355 F2d 422 Kain v. Armour and Company
355 F.2d 422
F. C. KAIN, Appellant,
ARMOUR AND COMPANY, Appellee.
United States Court of Appeals Fifth Circuit.
January 24, 1966.
Rehearing Denied February 23, 1966.
James H. Milam, Lubbock, Tex., Crenshaw, Dupree & Milam, Lubbock, Tex., for appellant.
J. A. Gooch, Fort Worth, Tex., Wm. H. Evans, Lubbock, Tex., Evans, Pharr, Trout & Jones, Lubbock, Tex., Cantey, Hanger, Gooch, Cravens & Scarborough, Fort Worth, Tex., for appellee.
Before JONES, Senior Judge,* and GEWIN and BELL, Circuit Judges.
Appellant was discharged by Armour and Company after employment of twenty-seven years. The contract of employment provided that the employment relationship might be terminated by either party without previous notice.
This action against Armour was based on two contentions. First, appellant alleges that certain promises relative to continued employment, on which he acted, were fraudulent in that they were made by Armour with the affirmative intent not to perform. Second, it is said that Armour breached an agreement to place appellant under an amended pension plan adopted subsequent to his discharge.
The court directed a verdict against appellant at the close of his case. The test to be applied on this appeal is whether under appellant's evidence, considered in the light most favorable to him, and with every inference therefrom given full effect, there is evidence from which the jury could have found in appellant's favor. See Hogan v. United States, (5 Cir. 1963) 325 F.2d 276, for statement of the rule.
So tested, we find no evidence to support the charge of fraud nor was there sufficient proof to establish the claimed agreement regarding the amended pension plan. Cf. Hablas v. Armour and Company, (8 Cir. 1959) 270 F.2d 71.
Of the United States Court of Claims, sitting by designation
JONES, Senior Judge,** concurring in part and dissenting in part:
Appellant, F. C. Kain, entered the service of Armour and Company as an employee in 1933 when he was 25 years of age. He worked for Armour in various capacities until August 1, 1960, when he was 52 years of age. At the time he entered appellee's service he signed a written agreement which stipulated that the employment "may be terminated at the pleasure of either employer or employee without previous notice." At that time the company had a pension plan to which Kain contributed throughout the years of his employment.
On August 1, 1960, Kain was called to Dallas and told by Mr. St. John, a vice president of the company, that pursuant to instructions from Chicago his services were being terminated as of that date. He asked why he was being dismissed but was given no reason. He had been promoted from time to time, had held several important positions, and no substantial complaint had ever been made as to the quality of his services.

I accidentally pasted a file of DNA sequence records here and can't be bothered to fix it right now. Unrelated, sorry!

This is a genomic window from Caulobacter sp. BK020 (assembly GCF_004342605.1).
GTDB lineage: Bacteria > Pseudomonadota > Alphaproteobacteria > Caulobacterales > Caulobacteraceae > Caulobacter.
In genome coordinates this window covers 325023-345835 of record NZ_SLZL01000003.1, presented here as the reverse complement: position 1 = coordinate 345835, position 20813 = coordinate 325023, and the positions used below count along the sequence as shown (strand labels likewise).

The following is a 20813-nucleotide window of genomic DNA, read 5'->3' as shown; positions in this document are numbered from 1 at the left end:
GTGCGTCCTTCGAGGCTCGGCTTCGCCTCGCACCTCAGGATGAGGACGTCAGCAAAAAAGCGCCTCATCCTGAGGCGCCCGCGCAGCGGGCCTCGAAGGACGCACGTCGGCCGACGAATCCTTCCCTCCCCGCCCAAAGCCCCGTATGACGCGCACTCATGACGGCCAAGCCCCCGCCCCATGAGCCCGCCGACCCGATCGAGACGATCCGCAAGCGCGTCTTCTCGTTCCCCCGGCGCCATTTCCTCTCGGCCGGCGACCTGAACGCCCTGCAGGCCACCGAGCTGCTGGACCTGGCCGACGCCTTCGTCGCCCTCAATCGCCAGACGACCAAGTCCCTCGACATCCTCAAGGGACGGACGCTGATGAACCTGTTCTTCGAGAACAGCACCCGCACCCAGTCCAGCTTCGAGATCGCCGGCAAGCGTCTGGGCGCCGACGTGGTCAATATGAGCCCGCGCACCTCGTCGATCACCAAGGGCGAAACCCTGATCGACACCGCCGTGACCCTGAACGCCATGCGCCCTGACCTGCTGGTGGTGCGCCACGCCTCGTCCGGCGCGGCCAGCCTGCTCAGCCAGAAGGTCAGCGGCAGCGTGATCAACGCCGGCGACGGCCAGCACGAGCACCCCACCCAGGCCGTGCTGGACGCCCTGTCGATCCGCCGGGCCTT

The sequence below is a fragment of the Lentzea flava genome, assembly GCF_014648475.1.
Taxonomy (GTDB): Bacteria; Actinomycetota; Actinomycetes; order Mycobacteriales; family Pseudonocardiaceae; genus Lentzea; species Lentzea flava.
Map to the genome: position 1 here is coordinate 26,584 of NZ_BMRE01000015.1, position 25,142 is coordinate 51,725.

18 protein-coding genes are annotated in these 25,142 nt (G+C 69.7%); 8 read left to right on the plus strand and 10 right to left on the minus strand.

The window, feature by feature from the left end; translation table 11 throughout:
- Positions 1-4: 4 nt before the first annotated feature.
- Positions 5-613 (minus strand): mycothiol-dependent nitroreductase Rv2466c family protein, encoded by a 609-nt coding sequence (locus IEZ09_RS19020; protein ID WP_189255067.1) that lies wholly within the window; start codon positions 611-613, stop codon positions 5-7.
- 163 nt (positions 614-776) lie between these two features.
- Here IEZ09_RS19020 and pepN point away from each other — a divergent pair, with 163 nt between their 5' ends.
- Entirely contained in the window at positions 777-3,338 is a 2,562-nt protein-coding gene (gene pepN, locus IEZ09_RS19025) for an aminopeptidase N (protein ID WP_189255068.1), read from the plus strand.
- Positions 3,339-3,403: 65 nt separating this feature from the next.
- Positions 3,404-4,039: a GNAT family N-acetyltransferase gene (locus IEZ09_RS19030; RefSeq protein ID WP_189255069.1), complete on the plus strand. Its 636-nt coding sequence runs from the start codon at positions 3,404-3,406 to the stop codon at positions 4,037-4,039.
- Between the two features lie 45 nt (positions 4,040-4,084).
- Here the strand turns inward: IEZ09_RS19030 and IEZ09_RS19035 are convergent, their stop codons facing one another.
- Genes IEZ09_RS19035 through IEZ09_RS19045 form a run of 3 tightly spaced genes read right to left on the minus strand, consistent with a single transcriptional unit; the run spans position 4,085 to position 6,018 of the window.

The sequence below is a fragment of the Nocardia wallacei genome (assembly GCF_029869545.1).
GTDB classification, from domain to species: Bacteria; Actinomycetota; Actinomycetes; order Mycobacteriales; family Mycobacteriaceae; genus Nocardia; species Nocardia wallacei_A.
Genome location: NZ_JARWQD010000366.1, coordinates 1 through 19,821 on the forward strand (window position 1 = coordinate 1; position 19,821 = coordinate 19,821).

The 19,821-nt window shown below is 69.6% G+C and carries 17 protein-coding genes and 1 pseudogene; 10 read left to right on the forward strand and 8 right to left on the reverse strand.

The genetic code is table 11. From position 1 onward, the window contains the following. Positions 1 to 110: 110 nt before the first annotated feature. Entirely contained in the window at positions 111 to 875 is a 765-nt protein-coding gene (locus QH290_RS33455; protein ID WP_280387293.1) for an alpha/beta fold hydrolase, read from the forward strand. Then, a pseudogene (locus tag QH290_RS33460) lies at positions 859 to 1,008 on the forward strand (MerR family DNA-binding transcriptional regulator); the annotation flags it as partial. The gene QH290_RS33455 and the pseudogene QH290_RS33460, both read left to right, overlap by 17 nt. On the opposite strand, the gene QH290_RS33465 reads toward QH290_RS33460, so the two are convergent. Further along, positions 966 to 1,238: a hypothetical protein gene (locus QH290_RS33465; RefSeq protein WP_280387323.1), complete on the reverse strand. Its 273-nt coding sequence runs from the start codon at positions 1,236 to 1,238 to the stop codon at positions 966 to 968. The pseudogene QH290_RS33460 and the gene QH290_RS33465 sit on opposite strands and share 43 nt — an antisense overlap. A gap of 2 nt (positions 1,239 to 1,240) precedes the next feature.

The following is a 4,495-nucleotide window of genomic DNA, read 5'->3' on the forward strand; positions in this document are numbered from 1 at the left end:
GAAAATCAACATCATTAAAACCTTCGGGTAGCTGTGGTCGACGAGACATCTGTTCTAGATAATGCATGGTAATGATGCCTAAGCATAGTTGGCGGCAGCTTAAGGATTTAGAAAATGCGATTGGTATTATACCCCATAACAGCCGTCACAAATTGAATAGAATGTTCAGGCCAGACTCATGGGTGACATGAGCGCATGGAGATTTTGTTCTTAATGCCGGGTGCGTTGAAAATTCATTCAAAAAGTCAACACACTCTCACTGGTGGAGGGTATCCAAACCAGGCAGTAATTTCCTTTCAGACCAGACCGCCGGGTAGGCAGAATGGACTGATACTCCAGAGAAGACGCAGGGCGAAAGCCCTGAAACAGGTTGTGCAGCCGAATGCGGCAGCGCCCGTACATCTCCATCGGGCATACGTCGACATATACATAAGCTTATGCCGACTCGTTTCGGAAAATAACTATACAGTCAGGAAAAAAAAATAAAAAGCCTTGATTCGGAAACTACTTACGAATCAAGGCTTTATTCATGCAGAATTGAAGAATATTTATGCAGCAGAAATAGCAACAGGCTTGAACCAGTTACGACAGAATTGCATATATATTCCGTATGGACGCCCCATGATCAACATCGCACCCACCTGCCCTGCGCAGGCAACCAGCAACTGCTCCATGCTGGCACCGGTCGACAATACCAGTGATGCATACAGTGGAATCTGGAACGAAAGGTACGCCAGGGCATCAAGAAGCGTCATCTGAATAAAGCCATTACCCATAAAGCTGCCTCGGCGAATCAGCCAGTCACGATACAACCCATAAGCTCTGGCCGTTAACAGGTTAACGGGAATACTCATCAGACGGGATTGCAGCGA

Even if this were the whole story it would seem harsh, in view of the fact that appellant had given the prime and bloom of his youth and the best years of his life to the service of the company. Nevertheless it would have been the exercise by the company of a valid contractual right.
But that is not the whole story.
In 1954, Kain was offered a better salary from a competing firm. He was urged by two officials of the company to stay with Armour. They made representations to him about the pension advantages that he had already earned and the permanency of his employment with Armour.
Kain had a right to leave the service at that time. If he had done so that would have ended the relationship, the contract would have been at an end, and he would have been entitled only to a return of his contributions to the pension fund. But upon the urging of the company officials he waived that right.
The record does not show that these men had authority to change the contract of employment. And no definite commitment was made. Their statements do not rise to the dignity of a guarantee, but sink to the level of persuasive trade talk. Hablas v. Armour and Company, 270 F. 2d 71 (8 Cir. 1959).
The strongest statement was made by Mr. St. John, the Southwest Manager, in a conversation with Kain at Kansas City in 1958, before his move to Lubbock. In order to induce Kain to move to Lubbock he stated that it was a wonderful opportunity and that appellant could go there and "work through until your retirement." [R. 47-48.]
Even this is not sufficient to support a finding of fraudulent misrepresentation. I agree with my colleagues in affirming the lower court on this issue.
However, I believe the commitment that was made at the time of the discharge on August 1, 1960 falls into a different category. This was a commitment that if Kain would leave his accumulated contributions with the company he would be placed under the new retirement plan then being worked out, provided the plan became effective within one year. Haag v. International Telephone and Telegraph Corp., 324 F.2d 205 (7 Cir. 1963); Gediman v. Anheuser Busch, Inc., 299 F.2d 537 (2 Cir. 1962); Mullaly v. Carlisle Chemical Works, Inc., 184 F. Supp. 701 (D.C.N.J.1960).
This assurance was given at the same meeting and at practically the same time of the notice of the dismissal in Dallas. The entire interview lasted only 2 hours. Here is cross-examination by Mr. Gooch for Armour:
Q. All right. Now, how long did you and Mr. St. John have a discussion that night that he told you you were fired?
A. Approximately two hours.
Q. And during that conversation, was there anvthing said, and if so, by whom, about the Armour's Pension Plan?
A. Mr. St. John told me almost immediately, just after telling me that I was fired, that there was a plan up for consideration and that if it were approved, that I would get my pension under that plan.
Q. Did he say if it was approved within a certain length of time?
A. He mentioned the period of a year. [R. 51.]
It was all so intimately linked as to be one transaction.
This statement was made by a man who was Vice President of Armour, and who admittedly had the right to hire and fire. The following is cross-examination by Mr. Gooch, representing Armour:
Q. By the way, what is the chain of command in so far as you were concerned at Lubbock; was it St. John then Borchers and  then Prince?
A. That's right.
Q. In other words, it had either been Borchers, Prince or St. John who could have terminated you or hired you, is that right?
A. Yes, rehired, are you speaking of?
A. That's right.
Q. In other words, that was the chain of command, Prince, Borchers and St. John, is that correct?
A. That's correct.
Q. Nobody else had any authority to rehire you, did they?